Trends & data analysis

Charity sector’s daily income grows by £11 million in 2016-17

14 February 2018

A new report from Charity Financials finds that the sector generates £206 million every day, up from £195 million in 2015-16…

Charity Financials has launched the latest instalment of its flagship Charity Income Spotlight report, now in its fifth year, which analyses the financial performance of the UK’s top 5,000 charities.

The report, sponsored by Charles Stanley, shows that amid a challenging economic outlook, the charity sector is growing its income substantially every day and in the last financial year (2016-17), income of all 167,000 charities within the sector exceeded £75 billion, growing from £71 billion in 2015-16. This represents an annual growth of 5.7%, which is up slightly from 5.6% in 2015-16.

The report tracks the income of the top 5,000 charities over the past decade and finds that these charities grew their income by £18 billion to £50.6 billion in the last financial year – a 55% increase in income over 10 years. These top organisations represent just 3% of the total sector population, but generate more than two-thirds of the total income.

However, if income is adjusted according to the Consumer Price Index (base rate of 100% September 2015), for every organisation based on their individual year ends, the annual real-time increase drops from 6.8% in 2013-14 to 4.6% in 2016-17, meaning that the sector has seen just a 2.2% in income growth in four years.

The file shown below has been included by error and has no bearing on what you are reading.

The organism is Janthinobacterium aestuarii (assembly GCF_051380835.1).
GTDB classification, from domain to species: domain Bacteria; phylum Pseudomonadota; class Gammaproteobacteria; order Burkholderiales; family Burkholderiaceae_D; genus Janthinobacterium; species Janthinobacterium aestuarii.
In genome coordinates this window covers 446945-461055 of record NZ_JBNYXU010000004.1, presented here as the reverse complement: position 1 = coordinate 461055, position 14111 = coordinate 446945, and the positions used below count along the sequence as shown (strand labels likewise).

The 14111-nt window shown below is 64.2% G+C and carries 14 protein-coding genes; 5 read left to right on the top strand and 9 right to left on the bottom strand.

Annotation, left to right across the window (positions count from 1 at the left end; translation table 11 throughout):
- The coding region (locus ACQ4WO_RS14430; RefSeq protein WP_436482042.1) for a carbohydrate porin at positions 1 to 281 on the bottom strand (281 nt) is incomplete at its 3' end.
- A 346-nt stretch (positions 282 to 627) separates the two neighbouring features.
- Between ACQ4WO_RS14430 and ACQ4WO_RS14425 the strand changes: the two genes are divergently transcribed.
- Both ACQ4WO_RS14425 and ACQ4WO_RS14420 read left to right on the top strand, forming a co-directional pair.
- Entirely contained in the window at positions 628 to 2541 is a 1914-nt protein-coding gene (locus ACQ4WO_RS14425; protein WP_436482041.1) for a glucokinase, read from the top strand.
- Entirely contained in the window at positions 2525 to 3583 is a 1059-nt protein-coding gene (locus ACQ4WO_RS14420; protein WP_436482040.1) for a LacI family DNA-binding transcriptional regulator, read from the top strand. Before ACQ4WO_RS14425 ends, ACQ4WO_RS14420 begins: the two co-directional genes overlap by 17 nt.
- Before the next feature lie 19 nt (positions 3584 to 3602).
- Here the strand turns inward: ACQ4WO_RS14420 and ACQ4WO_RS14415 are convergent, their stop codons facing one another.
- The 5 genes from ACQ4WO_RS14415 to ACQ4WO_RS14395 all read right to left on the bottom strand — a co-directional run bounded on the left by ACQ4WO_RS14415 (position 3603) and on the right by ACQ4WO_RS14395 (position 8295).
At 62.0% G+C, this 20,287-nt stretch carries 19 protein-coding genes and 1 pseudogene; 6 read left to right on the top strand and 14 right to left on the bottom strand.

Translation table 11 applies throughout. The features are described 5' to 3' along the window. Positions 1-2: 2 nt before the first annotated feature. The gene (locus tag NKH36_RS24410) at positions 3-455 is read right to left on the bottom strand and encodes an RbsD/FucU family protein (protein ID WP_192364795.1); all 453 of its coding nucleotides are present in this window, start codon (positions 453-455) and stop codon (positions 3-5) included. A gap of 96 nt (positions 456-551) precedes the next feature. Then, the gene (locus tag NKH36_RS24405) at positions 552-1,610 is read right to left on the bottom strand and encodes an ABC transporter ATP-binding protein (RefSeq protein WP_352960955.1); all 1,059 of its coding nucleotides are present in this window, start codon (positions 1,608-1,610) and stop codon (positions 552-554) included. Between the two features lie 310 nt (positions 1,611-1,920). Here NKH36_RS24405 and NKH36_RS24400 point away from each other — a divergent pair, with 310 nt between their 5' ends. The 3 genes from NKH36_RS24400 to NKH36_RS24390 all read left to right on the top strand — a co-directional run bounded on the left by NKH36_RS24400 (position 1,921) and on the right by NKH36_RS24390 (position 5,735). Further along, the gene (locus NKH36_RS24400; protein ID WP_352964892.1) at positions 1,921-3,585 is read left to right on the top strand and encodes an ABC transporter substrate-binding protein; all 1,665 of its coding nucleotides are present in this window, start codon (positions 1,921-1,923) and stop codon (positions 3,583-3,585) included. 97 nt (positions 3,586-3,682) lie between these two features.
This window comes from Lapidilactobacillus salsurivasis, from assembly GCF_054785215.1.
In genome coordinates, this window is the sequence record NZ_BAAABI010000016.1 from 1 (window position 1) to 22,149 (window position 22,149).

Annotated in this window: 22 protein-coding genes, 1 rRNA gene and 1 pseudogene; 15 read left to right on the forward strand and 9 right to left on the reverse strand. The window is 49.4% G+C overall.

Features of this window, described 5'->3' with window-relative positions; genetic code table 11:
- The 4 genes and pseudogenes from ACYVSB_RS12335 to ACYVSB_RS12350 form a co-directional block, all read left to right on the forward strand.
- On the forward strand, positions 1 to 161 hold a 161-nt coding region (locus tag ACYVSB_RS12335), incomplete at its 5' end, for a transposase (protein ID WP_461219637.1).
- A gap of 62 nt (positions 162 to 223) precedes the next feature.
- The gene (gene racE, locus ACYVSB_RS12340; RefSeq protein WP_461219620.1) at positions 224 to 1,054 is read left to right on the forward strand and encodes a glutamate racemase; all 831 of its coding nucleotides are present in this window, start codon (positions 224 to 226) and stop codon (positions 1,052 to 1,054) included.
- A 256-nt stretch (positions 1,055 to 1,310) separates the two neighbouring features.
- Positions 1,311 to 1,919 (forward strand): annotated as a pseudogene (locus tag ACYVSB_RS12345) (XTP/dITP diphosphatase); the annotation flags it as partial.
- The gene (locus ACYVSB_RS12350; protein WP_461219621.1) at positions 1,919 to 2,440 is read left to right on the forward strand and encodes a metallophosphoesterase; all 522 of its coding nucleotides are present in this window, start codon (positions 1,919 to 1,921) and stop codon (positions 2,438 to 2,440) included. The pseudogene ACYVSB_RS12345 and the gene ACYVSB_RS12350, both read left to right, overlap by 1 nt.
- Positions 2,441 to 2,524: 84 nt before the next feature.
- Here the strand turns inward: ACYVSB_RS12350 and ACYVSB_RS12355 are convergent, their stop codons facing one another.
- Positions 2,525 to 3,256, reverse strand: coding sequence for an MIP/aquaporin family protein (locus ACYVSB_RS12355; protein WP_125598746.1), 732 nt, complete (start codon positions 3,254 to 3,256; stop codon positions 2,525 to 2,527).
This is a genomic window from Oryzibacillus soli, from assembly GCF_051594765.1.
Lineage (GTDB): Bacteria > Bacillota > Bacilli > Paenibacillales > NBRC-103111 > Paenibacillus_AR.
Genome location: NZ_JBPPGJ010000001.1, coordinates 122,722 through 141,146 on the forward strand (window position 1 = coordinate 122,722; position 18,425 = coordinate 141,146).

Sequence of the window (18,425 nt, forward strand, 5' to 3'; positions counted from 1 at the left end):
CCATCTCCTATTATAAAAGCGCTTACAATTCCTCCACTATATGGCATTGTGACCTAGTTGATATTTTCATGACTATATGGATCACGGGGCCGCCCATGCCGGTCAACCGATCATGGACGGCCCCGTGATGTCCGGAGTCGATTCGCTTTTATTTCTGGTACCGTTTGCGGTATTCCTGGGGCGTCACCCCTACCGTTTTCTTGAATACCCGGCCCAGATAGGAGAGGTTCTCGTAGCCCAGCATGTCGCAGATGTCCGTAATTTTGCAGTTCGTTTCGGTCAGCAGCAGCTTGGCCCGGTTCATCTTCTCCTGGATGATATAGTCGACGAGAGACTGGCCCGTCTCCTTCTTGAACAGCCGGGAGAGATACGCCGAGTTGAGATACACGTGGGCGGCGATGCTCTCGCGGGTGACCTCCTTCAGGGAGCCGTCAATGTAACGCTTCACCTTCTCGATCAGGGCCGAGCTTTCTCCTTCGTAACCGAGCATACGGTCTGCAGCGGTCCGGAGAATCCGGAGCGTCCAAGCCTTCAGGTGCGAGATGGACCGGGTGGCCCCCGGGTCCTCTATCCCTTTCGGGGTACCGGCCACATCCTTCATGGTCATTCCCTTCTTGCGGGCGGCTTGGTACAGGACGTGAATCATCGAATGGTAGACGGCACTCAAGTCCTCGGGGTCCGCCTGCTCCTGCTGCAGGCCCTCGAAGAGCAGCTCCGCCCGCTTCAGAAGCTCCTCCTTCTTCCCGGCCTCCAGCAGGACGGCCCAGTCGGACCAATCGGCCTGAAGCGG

The report also tracks charity income by source over the past 10 years, which shows that since 2014-15, reported government funding has fallen by more than £35 million. This suggests the sector is working hard to plug the gap with income from fundraising, investments, voluntary donations and charitable activity, which all saw a significant positive uplift over the past decade.

Other key findings of the Charity Income Spotlight report include:

  • 10 years ago, the sector generated £3 billion surplus, but in the last financial year, this fell to £0.5 billion
  • Growth of the sector is primarily from the largest organisations (those with income exceeding £10 million), which increased their income by more than 10% in 2016-17
  • Growth of the charity sector has been slowing for the past five years, however, growth did increase this year for the first time since 2013-14 – but only by 0.1%
  • Even if growth falls by 1% a year, the sector would still increase its annual income to £94 billion by 2023
  • The biggest charities generate £1.7 billion annual surplus; but the sector as whole generated just £0.5 billion annual surplus
  • Small charities are on a knife edge, struggling to stay afloat into the next financial year

To download the full report, click here.

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Alexandra Jones

is Content Manager at Wilmington Plc

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